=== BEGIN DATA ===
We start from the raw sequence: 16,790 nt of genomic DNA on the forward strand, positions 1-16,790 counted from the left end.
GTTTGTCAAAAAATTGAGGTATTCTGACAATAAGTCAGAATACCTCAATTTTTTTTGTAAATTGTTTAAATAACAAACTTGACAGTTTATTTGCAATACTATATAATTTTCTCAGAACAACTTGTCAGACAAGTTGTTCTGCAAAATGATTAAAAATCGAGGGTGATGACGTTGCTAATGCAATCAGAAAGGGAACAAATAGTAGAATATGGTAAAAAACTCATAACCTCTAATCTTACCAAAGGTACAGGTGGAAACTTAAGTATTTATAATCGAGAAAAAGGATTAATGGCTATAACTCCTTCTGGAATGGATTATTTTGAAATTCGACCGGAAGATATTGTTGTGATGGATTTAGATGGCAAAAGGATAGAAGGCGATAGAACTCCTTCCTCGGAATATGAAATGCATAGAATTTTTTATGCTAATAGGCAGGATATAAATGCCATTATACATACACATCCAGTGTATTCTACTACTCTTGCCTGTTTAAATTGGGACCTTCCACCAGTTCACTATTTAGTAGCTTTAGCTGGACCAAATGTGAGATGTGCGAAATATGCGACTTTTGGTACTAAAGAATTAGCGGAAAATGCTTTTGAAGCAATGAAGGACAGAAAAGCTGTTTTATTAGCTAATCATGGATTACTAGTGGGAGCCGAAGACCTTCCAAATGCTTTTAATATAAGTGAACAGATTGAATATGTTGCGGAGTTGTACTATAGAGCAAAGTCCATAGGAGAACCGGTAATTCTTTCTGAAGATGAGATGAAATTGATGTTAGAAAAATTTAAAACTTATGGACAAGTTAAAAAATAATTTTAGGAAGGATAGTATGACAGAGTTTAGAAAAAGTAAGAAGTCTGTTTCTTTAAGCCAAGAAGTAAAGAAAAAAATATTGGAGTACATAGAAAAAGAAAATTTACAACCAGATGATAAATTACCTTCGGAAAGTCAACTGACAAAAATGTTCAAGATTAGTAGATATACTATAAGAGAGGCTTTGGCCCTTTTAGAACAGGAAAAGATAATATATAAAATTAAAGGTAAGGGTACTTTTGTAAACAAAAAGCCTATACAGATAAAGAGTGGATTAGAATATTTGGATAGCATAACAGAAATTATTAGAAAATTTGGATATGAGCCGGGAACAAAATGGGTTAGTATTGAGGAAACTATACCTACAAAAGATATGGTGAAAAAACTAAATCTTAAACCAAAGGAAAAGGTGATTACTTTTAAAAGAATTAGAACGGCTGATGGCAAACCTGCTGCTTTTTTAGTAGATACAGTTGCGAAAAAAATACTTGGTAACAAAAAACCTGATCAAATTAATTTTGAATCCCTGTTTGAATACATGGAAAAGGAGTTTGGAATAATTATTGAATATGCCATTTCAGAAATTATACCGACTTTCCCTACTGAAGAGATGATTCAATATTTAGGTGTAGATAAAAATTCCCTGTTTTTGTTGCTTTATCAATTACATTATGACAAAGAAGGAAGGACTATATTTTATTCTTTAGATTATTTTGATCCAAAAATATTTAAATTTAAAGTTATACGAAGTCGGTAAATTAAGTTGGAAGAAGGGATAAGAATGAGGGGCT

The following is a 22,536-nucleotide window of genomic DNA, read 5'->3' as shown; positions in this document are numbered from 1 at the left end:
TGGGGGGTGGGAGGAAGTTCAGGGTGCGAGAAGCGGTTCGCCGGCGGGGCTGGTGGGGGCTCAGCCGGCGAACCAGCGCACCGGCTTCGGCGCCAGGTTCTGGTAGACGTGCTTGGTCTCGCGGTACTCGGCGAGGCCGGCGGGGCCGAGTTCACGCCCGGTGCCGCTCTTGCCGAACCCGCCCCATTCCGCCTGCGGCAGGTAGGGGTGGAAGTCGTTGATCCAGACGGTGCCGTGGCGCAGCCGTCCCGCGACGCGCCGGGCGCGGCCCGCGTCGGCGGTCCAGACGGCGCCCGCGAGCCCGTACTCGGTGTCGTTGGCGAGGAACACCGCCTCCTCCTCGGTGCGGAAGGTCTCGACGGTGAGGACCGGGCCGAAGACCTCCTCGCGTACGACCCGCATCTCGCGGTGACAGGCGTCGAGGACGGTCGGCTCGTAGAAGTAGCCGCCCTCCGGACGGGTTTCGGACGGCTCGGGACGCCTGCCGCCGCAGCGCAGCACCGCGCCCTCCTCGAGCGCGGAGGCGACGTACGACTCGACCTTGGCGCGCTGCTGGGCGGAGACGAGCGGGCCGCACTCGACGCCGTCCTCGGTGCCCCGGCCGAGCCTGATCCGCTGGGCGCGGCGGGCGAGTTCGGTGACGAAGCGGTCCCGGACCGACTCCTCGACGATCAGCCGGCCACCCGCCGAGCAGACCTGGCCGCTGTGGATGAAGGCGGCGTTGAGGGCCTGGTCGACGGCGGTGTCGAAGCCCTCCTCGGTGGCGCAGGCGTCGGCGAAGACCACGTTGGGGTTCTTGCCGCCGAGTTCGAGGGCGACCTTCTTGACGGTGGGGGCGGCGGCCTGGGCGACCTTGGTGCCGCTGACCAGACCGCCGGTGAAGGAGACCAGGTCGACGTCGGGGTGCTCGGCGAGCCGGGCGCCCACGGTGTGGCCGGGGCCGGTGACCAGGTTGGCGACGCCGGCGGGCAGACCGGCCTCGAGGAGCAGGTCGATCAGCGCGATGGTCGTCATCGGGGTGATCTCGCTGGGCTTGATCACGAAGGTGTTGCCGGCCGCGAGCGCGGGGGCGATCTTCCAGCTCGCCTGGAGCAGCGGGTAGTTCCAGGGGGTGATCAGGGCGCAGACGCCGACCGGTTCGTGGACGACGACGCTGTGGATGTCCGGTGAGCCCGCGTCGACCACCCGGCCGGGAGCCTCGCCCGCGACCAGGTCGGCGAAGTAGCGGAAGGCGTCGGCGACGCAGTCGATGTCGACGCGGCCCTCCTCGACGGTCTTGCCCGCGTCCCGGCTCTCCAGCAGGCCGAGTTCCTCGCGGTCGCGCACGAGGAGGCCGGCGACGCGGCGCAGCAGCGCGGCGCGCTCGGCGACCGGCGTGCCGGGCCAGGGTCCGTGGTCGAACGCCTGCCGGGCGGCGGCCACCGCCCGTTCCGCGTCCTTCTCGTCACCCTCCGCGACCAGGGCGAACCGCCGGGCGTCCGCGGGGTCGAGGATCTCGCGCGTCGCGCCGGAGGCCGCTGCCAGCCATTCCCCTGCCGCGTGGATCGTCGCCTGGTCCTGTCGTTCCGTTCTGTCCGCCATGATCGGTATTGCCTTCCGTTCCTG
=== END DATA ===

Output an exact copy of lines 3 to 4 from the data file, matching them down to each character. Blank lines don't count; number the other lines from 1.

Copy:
The following is a 22,536-nucleotide window of genomic DNA, read 5'->3' as shown; positions in this document are numbered from 1 at the left end:
TGGGGGGTGGGAGGAAGTTCAGGGTGCGAGAAGCGGTTCGCCGGCGGGGCTGGTGGGGGCTCAGCCGGCGAACCAGCGCACCGGCTTCGGCGCCAGGTTCTGGTAGACGTGCTTGGTCTCGCGGTACTCGGCGAGGCCGGCGGGGCCGAGTTCACGCCCGGTGCCGCTCTTGCCGAACCCGCCCCATTCCGCCTGCGGCAGGTAGGGGTGGAAGTCGTTGATCCAGACGGTGCCGTGGCGCAGCCGTCCCGCGACGCGCCGGGCGCGGCCCGCGTCGGCGGTCCAGACGGCGCCCGCGAGCCCGTACTCGGTGTCGTTGGCGAGGAACACCGCCTCCTCCTCGGTGCGGAAGGTCTCGACGGTGAGGACCGGGCCGAAGACCTCCTCGCGTACGACCCGCATCTCGCGGTGACAGGCGTCGAGGACGGTCGGCTCGTAGAAGTAGCCGCCCTCCGGACGGGTTTCGGACGGCTCGGGACGCCTGCCGCCGCAGCGCAGCACCGCGCCCTCCTCGAGCGCGGAGGCGACGTACGACTCGACCTTGGCGCGCTGCTGGGCGGAGACGAGCGGGCCGCACTCGACGCCGTCCTCGGTGCCCCGGCCGAGCCTGATCCGCTGGGCGCGGCGGGCGAGTTCGGTGACGAAGCGGTCCCGGACCGACTCCTCGACGATCAGCCGGCCACCCGCCGAGCAGACCTGGCCGCTGTGGATGAAGGCGGCGTTGAGGGCCTGGTCGACGGCGGTGTCGAAGCCCTCCTCGGTGGCGCAGGCGTCGGCGAAGACCACGTTGGGGTTCTTGCCGCCGAGTTCGAGGGCGACCTTCTTGACGGTGGGGGCGGCGGCCTGGGCGACCTTGGTGCCGCTGACCAGACCGCCGGTGAAGGAGACCAGGTCGACGTCGGGGTGCTCGGCGAGCCGGGCGCCCACGGTGTGGCCGGGGCCGGTGACCAGGTTGGCGACGCCGGCGGGCAGACCGGCCTCGAGGAGCAGGTCGATCAGCGCGATGGTCGTCATCGGGGTGATCTCGCTGGGCTTGATCACGAAGGTGTTGCCGGCCGCGAGCGCGGGGGCGATCTTCCAGCTCGCCTGGAGCAGCGGGTAGTTCCAGGGGGTGATCAGGGCGCAGACGCCGACCGGTTCGTGGACGACGACGCTGTGGATGTCCGGTGAGCCCGCGTCGACCACCCGGCCGGGAGCCTCGCCCGCGACCAGGTCGGCGAAGTAGCGGAAGGCGTCGGCGACGCAGTCGATGTCGACGCGGCCCTCCTCGACGGTCTTGCCCGCGTCCCGGCTCTCCAGCAGGCCGAGTTCCTCGCGGTCGCGCACGAGGAGGCCGGCGACGCGGCGCAGCAGCGCGGCGCGCTCGGCGACCGGCGTGCCGGGCCAGGGTCCGTGGTCGAACGCCTGCCGGGCGGCGGCCACCGCCCGTTCCGCGTCCTTCTCGTCACCCTCCGCGACCAGGGCGAACCGCCGGGCGTCCGCGGGGTCGAGGATCTCGCGCGTCGCGCCGGAGGCCGCTGCCAGCCATTCCCCTGCCGCGTGGATCGTCGCCTGGTCCTGTCGTTCCGTTCTGTCCGCCATGATCGGTATTGCCTTCCGTTCCTG